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To add additional criteria click the Add Additional Criteria button.  This will bring up a dialog box with search criteria options.

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Scroll to the bottom and click on P/B to add the Price to Book metric.  Select additional metrics you wish to search over by clicking on them.  Once you are satisfied with your selections click on the Done button.  The criteria fields you selected will now be shown on the search page.

Adjust the ranges for each criteria by manually editing the lower and upper bounds, or using the slider to graphically adjust your selected criteria.  When you are satisfied with your selections and the ranges click the Search button to execute the search.

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Result matches are shown in the table below.  Click on a bank name to bring up the action menu.

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Select View Detail to bring up the detail page for the specific bank.  Once selected the detail summary page is opened.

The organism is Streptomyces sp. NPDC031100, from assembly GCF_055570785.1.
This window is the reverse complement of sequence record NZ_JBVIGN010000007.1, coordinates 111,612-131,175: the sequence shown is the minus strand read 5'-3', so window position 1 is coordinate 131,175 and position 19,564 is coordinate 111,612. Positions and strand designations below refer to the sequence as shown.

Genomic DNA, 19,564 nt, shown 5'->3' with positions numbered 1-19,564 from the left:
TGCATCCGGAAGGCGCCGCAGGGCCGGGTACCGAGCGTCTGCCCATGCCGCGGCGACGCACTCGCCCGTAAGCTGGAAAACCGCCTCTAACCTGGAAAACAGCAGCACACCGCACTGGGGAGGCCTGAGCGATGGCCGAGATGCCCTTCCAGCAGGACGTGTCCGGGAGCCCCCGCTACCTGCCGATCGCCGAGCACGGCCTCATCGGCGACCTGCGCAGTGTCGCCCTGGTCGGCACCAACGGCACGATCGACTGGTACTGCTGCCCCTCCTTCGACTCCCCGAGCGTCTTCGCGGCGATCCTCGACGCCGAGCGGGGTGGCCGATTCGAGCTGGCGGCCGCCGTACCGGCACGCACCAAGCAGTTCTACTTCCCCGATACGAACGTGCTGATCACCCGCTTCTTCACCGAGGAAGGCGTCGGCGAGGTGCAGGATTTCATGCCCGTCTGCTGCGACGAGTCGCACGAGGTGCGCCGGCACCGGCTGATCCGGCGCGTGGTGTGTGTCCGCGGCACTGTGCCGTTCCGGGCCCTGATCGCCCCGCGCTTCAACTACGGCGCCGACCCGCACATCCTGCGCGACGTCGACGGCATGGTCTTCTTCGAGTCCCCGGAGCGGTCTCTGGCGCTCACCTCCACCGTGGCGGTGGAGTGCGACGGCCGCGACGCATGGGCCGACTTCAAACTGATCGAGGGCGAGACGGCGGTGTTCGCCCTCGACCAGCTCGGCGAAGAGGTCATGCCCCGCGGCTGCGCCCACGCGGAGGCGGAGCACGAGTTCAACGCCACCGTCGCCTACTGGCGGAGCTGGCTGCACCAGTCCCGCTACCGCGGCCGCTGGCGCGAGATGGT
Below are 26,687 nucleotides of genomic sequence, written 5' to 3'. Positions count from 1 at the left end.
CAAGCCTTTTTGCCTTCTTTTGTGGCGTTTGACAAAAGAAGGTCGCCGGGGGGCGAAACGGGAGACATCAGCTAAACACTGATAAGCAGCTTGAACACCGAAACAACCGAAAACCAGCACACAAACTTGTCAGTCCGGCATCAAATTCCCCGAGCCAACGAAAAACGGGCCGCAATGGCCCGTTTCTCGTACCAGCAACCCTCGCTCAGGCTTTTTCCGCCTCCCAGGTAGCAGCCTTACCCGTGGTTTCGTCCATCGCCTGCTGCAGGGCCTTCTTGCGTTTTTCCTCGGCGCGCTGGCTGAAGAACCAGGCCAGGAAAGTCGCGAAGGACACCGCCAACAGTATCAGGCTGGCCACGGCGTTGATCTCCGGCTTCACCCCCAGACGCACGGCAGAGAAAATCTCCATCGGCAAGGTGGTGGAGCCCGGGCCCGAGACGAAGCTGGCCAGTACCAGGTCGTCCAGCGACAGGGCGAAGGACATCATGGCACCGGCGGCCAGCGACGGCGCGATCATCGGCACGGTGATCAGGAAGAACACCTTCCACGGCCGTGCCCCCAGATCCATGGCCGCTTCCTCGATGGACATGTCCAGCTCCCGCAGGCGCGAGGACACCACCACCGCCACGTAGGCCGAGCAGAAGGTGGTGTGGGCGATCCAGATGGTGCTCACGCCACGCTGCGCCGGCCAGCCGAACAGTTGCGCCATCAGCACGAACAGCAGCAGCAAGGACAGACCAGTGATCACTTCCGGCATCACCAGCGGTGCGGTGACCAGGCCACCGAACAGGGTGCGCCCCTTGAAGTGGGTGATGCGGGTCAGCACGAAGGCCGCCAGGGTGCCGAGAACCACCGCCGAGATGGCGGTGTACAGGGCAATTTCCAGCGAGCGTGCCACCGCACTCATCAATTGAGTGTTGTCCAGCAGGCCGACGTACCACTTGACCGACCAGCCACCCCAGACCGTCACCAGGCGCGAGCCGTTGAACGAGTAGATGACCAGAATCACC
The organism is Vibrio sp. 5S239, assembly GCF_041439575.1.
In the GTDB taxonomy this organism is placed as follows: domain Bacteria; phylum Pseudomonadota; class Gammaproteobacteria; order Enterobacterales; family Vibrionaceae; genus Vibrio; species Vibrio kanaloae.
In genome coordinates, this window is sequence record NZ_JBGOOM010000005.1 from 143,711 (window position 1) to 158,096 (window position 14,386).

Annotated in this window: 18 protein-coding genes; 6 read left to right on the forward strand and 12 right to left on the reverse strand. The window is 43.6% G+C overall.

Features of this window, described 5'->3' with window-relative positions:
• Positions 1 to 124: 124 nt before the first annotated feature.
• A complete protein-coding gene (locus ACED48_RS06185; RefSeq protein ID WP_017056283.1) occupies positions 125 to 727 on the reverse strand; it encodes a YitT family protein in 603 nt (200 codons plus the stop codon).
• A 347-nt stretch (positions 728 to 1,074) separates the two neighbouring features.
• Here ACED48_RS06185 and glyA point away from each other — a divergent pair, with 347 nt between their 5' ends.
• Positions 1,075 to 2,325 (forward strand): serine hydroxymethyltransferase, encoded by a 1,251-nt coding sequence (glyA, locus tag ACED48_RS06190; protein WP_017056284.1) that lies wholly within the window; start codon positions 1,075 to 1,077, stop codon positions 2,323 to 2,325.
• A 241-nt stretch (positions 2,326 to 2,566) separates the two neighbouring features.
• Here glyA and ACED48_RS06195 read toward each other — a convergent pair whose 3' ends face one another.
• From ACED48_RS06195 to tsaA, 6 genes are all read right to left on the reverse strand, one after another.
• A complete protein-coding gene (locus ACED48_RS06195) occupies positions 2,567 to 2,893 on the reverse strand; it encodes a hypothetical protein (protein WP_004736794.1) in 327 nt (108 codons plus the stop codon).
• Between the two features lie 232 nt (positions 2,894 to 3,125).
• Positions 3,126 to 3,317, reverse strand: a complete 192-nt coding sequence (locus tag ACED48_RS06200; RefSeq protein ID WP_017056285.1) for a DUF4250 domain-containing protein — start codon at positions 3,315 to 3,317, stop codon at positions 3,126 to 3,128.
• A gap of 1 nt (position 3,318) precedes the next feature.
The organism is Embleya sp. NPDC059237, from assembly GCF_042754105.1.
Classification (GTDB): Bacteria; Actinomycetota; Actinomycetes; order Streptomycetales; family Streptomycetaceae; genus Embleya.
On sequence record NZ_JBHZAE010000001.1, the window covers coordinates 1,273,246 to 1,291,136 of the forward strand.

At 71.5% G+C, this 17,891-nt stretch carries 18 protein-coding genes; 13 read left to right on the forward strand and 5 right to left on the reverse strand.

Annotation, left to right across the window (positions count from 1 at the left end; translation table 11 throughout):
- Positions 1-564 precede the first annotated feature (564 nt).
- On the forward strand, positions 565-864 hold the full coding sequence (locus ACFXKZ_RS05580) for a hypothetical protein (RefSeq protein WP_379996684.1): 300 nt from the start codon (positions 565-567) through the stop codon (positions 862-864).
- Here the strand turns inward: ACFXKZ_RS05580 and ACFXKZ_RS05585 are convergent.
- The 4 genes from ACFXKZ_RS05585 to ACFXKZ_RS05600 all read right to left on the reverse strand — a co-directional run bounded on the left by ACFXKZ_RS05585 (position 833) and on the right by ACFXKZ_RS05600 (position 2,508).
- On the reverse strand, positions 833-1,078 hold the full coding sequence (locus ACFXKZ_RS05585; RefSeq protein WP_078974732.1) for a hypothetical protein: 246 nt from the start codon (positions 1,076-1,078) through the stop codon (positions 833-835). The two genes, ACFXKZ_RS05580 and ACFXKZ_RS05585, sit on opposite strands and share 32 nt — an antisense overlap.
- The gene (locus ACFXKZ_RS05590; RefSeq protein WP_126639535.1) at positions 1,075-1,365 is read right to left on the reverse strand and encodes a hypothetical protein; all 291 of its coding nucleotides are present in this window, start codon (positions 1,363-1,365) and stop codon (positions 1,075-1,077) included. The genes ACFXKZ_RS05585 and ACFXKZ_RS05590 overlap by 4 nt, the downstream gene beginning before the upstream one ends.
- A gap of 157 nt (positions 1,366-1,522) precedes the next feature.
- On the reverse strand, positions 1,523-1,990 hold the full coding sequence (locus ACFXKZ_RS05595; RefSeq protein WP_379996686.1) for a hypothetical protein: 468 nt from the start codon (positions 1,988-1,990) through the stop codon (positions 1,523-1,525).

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On the detail page relevant statistics are shown at the top of the page under the graphs.  Summary financials are shown below the Statistics table.  To access more financials select the Summary drop down menu at the top right of the screen.

If you have any trouble or would like additional help on creating more advanced searches please don’t hesitate to contact us.

High Yielding Bank Stocks

In a low rate environment finding investments with high yields is rare.  Even more rare is finding a set of bank stocks with high dividend yields.

I used CompleteBankData on the Bloomberg (APPS BANKS <GO>) to find a list of the highest yielding bank stocks with more than $1b in assets and yielding more than 4.4%.  The list of matching banks are shown below.


It should be no surprise that New York Community Bancorp is the highest ranked stock.  The bank has built a reputation as favorite for dividend investors.

All of the banks on the list have low Texas Ratios.  The Texas Ratio is a short hand risk rating, the lower the Texas Ratio the better.  Bank with Texas Ratios below 20% are considered to have a very low probability of issues within the next few years.

One additional item worth highlighting is that this list of high yielding banks all have relatively strong returns on equity.  The bank with the lowest return on equity is Northwest Savings Bank, a recent mutual conversion.

For investors with an appetite for dividends there is probably a stock or two in the above list that’d make a great addition to your portfolio.

Disclosure: No positions